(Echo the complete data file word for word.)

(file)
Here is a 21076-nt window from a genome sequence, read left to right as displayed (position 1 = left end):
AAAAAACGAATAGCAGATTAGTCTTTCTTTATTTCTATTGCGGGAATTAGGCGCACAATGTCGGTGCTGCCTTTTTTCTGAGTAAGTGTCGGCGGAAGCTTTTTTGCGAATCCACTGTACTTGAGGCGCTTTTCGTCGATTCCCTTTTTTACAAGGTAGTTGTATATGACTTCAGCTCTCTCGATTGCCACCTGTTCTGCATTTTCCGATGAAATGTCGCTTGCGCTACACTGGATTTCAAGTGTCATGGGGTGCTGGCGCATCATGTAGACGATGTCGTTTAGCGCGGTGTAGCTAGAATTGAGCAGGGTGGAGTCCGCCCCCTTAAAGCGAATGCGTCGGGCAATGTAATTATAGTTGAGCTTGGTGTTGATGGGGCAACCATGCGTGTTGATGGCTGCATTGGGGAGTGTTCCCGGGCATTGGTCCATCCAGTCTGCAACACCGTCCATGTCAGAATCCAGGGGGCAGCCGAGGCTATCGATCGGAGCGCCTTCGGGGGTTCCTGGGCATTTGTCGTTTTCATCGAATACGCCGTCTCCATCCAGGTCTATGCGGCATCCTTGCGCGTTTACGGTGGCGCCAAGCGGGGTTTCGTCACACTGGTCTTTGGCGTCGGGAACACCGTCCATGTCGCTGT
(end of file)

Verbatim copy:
Here is a 21076-nt window from a genome sequence, read left to right as displayed (position 1 = left end):
AAAAAACGAATAGCAGATTAGTCTTTCTTTATTTCTATTGCGGGAATTAGGCGCACAATGTCGGTGCTGCCTTTTTTCTGAGTAAGTGTCGGCGGAAGCTTTTTTGCGAATCCACTGTACTTGAGGCGCTTTTCGTCGATTCCCTTTTTTACAAGGTAGTTGTATATGACTTCAGCTCTCTCGATTGCCACCTGTTCTGCATTTTCCGATGAAATGTCGCTTGCGCTACACTGGATTTCAAGTGTCATGGGGTGCTGGCGCATCATGTAGACGATGTCGTTTAGCGCGGTGTAGCTAGAATTGAGCAGGGTGGAGTCCGCCCCCTTAAAGCGAATGCGTCGGGCAATGTAATTATAGTTGAGCTTGGTGTTGATGGGGCAACCATGCGTGTTGATGGCTGCATTGGGGAGTGTTCCCGGGCATTGGTCCATCCAGTCTGCAACACCGTCCATGTCAGAATCCAGGGGGCAGCCGAGGCTATCGATCGGAGCGCCTTCGGGGGTTCCTGGGCATTTGTCGTTTTCATCGAATACGCCGTCTCCATCCAGGTCTATGCGGCATCCTTGCGCGTTTACGGTGGCGCCAAGCGGGGTTTCGTCACACTGGTCTTTGGCGTCGGGAACACCGTCCATGTCGCTGT